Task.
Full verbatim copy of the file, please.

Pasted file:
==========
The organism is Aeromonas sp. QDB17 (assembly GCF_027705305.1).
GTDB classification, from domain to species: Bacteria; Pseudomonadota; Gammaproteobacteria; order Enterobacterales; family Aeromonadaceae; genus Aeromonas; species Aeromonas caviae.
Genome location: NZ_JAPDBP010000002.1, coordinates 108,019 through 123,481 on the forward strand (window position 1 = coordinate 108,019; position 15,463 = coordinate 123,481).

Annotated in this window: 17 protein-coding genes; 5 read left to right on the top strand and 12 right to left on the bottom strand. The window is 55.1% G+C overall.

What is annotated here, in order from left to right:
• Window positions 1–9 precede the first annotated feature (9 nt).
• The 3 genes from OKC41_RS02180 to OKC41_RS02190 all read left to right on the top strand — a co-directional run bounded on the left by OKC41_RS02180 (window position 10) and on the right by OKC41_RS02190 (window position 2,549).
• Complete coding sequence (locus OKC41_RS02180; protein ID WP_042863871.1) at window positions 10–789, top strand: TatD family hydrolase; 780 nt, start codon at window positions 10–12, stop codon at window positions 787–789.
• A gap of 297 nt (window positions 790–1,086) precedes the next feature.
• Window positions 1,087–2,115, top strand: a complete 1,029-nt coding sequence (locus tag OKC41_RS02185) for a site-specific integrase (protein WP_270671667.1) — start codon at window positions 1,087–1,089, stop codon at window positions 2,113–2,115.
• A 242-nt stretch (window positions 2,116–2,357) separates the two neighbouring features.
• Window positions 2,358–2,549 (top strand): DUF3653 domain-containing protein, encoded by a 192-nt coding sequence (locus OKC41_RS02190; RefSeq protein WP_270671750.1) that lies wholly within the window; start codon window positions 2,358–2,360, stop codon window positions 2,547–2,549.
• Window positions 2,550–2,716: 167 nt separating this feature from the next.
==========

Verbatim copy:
The organism is Aeromonas sp. QDB17 (assembly GCF_027705305.1).
GTDB classification, from domain to species: Bacteria; Pseudomonadota; Gammaproteobacteria; order Enterobacterales; family Aeromonadaceae; genus Aeromonas; species Aeromonas caviae.
Genome location: NZ_JAPDBP010000002.1, coordinates 108,019 through 123,481 on the forward strand (window position 1 = coordinate 108,019; position 15,463 = coordinate 123,481).

Annotated in this window: 17 protein-coding genes; 5 read left to right on the top strand and 12 right to left on the bottom strand. The window is 55.1% G+C overall.

What is annotated here, in order from left to right:
• Window positions 1–9 precede the first annotated feature (9 nt).
• The 3 genes from OKC41_RS02180 to OKC41_RS02190 all read left to right on the top strand — a co-directional run bounded on the left by OKC41_RS02180 (window position 10) and on the right by OKC41_RS02190 (window position 2,549).
• Complete coding sequence (locus OKC41_RS02180; protein ID WP_042863871.1) at window positions 10–789, top strand: TatD family hydrolase; 780 nt, start codon at window positions 10–12, stop codon at window positions 787–789.
• A gap of 297 nt (window positions 790–1,086) precedes the next feature.
• Window positions 1,087–2,115, top strand: a complete 1,029-nt coding sequence (locus tag OKC41_RS02185) for a site-specific integrase (protein WP_270671667.1) — start codon at window positions 1,087–1,089, stop codon at window positions 2,113–2,115.
• A 242-nt stretch (window positions 2,116–2,357) separates the two neighbouring features.
• Window positions 2,358–2,549 (top strand): DUF3653 domain-containing protein, encoded by a 192-nt coding sequence (locus OKC41_RS02190; RefSeq protein WP_270671750.1) that lies wholly within the window; start codon window positions 2,358–2,360, stop codon window positions 2,547–2,549.
• Window positions 2,550–2,716: 167 nt separating this feature from the next.